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Development of the hematopoietic/ immune system in the embryo: obtaining a mechanistic insight into the birth of hematopoietic stem and progenitor cells in embryonic development

  • Full or part time
    Prof M DeBruijn
  • Application Deadline
    Friday, July 26, 2019
  • Self-Funded PhD Students Only
    Self-Funded PhD Students Only

Project Description

Development of the hematopoietic/ immune system in the embryo

Our aim is to obtain a mechanistic insight into the birth of hematopoietic stem and progenitor cells in embryonic development and determine the contribution of these cells to the emerging hematopoietic and immune systems of the embryo.

Hematopoietic stem cells (HSCs) are responsible for the lifelong production of blood and adaptive immune cells. They are generated de novo early in development from a specialized subset of endothelial cells, the so-called hemogenic endothelium (HE). Prior to HSC generation, the embryo produces hematopoietic progenitor cells that support its growth and development and contribute to tissue-resident innate immune cells. Taking advantage of unique Runx1 enhancer-reporter mouse models generated in our laboratory we set out to dissect the cellular and molecular events that underlie the birth of blood stem and progenitor cells. Using one of these models we previously analysed HE at the single cell level, showing its dynamic nature during mouse development and rewriting the time line for HE specification to the hematopoietic lineage (Swiers et al., Nature Communications 2013). More recently, we have performed extensive expression (RNA-seq) and chromatin (ATAC-seq) profiling of Runx1 enhancer-reporter-marked cells throughout early mouse development to construct gene interacting networks and identify new players critical to the formation of HE and hematopoietic stem and progenitor cell lineages that will be tested experimentally. Another line of work in the laboratory aims to elucidate the cis-regulatory organization of the transcription factor Runx1 in the developing hematopoietic and immune cell lineages, and identify the trans-acting factors and signals that converge on the enhancers to control cell type specific expression. Runx1 cis-regulation is highly complex and dynamic, and is regulated through cis-regulatory elements distal to its promoters (Nottingham et al., Blood 2007, Bee et al., Blood 2009, Schutte et al., eLife 2016). Our ongoing studies in this area apply state-of-the art chromatin analysis and molecular technologies. Finally, we have begun to trace the early mesodermal origin(s) of hematopoietic stem cells and specific progenitors in the mammalian embryo to map their trajectories through the embryo and the signals they receive that affect their fate decisions. Altogether, insights obtained from these studies will contribute to a better understanding of the cell types that build and maintain the adult hematopoietic and immune systems. In addition, the signals and gene interacting networks underlying the formation of these cells will inform the directed differentiation of ESC/iPSC into clinically relevant hematopoietic and/or immune cells.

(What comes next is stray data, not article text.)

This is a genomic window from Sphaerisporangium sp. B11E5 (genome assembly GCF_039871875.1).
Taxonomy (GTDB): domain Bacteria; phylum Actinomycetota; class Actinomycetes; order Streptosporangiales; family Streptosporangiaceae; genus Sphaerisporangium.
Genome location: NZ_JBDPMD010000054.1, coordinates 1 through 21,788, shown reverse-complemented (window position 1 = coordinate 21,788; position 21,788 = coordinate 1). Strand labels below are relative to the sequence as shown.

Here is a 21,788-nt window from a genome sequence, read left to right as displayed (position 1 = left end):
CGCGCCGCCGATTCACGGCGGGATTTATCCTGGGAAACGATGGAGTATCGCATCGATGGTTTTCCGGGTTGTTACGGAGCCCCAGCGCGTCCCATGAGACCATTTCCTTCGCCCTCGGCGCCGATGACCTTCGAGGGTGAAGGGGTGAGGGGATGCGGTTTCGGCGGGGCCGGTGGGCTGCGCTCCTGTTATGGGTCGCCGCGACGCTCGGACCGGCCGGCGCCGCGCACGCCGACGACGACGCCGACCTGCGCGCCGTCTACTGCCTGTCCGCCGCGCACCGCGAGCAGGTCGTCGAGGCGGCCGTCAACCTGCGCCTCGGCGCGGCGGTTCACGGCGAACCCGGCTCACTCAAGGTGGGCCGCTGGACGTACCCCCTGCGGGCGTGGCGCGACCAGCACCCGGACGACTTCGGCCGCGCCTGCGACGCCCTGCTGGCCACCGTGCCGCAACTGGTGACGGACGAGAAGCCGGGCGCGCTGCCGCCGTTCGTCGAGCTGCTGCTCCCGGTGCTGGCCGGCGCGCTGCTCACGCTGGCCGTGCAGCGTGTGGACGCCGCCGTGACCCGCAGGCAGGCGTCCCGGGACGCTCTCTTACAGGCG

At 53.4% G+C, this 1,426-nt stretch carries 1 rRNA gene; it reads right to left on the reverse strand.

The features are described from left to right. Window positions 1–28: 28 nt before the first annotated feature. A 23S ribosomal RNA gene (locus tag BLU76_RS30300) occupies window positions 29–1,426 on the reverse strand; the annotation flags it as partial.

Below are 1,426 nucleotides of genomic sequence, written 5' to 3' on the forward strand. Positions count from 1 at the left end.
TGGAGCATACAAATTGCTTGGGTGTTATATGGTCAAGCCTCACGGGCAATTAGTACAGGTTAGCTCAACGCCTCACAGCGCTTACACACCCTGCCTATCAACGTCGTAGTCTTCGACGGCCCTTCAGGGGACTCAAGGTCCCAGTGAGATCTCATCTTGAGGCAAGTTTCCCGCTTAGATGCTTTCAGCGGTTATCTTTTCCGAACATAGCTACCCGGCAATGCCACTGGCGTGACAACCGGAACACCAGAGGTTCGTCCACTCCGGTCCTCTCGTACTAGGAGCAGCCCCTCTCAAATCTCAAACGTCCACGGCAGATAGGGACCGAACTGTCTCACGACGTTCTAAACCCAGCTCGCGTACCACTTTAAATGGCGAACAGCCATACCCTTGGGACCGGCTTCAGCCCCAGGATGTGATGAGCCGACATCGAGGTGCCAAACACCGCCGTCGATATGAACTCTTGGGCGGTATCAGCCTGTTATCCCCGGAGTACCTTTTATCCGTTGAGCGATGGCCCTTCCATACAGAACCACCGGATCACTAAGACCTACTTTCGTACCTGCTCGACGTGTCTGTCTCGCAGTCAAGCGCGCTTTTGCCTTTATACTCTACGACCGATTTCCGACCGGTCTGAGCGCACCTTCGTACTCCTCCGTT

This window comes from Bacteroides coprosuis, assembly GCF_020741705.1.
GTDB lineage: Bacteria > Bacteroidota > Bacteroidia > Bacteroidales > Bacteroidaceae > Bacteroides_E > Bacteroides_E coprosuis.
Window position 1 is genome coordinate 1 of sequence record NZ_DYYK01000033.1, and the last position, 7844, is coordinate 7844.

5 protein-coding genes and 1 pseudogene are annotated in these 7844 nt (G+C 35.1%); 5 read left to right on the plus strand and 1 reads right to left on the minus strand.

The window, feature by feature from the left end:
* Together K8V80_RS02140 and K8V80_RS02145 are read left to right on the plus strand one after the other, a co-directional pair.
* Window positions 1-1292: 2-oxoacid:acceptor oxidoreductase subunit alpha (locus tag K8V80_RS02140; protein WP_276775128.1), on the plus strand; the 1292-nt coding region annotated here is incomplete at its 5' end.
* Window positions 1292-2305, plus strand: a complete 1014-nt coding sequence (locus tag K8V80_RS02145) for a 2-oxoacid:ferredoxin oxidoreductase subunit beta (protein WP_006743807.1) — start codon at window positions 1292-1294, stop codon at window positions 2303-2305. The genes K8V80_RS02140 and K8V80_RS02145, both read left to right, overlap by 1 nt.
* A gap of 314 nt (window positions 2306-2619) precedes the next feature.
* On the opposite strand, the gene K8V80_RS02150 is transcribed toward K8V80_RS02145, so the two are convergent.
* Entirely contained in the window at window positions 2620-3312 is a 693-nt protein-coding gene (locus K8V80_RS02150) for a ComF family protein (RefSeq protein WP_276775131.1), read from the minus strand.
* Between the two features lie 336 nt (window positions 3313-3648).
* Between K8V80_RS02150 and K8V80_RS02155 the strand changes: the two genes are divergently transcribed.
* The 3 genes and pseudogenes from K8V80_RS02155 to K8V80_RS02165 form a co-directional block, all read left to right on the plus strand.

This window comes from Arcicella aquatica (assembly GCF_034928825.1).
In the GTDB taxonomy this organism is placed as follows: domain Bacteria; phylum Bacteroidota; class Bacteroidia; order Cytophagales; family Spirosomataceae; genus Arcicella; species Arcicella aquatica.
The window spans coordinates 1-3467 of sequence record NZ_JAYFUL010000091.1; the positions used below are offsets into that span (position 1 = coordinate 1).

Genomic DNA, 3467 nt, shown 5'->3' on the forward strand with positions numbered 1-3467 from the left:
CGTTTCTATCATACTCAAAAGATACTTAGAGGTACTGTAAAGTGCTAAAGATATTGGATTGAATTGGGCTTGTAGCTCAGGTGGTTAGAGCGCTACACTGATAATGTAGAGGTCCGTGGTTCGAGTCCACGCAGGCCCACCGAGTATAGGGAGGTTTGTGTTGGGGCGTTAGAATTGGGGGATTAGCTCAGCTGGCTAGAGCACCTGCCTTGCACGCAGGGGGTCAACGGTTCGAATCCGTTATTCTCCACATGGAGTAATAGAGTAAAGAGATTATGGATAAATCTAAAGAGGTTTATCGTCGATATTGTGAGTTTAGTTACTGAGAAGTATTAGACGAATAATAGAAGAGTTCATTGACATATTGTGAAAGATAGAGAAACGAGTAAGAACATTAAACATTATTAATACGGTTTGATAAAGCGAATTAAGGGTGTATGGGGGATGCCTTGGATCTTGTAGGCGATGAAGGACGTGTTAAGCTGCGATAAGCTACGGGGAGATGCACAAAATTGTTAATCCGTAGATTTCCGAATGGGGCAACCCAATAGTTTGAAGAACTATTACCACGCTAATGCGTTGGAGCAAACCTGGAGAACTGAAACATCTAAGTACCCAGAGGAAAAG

Our laboratory is now looking for enthusiastic and motivated students to join our team. The successful candidate will be part of the Developmental Hematopoiesis group in the MRC Molecular Haematology Unit of the MRC Weatherall Institute of Molecular Medicine (WIMM) at the Radcliffe Department of Medicine. In pursuing her/his project, the candidate will have ample opportunities for collaboration with other groups in the WIMM and the Radcliffe Department of Medicine working on gene regulation and epigenetics, gene editing, blood stem and progenitor cell biology, and computational biology. There is an active student association in the WIMM, which organises several events throughout the year.

For further information on potential project areas, please contact:

Prof Marella de Bruijn

The successful candidate will be expected to have significant input in developing and leading their project in one of our areas of research, with the advice and guidance of the supervisor.

As well as the specific training detailed above, students will have access to high-quality training in scientific and generic skills, as well as access to a wide-range of seminars and training opportunities through the many research institutes and centres based in Oxford.

The Department has a successful mentoring scheme, open to graduate students, which provides an additional possible channel for personal and professional development outside the regular supervisory framework. We hold an Athena SWAN Silver Award in recognition of our efforts to build a happy and rewarding environment where all staff and students are supported to achieve their full potential.

Funding Notes

Our main deadline for applications for funded places has now passed. Supervisors may still be able to consider applications from students who have alternative means of funding (for example, charitable funding, clinical fellows or applicants with funding from a foreign government or equivalent). Prospective applicants are strongly advised to contact their prospective supervisor in advance of making an application.

Please note that any applications received after the main funding deadline will not be assessed until all applications that were received by the deadline have been processed. This may affect supervisor availability.


Nottingham et al., Blood 2007

Bee et al., Blood 2009

Swiers et al., Nature Communications 2013

Schutte et al., eLife 2016

Azzoni et al., EMBO Reports 2018

Related Subjects

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FTE Category A staff submitted: 238.51

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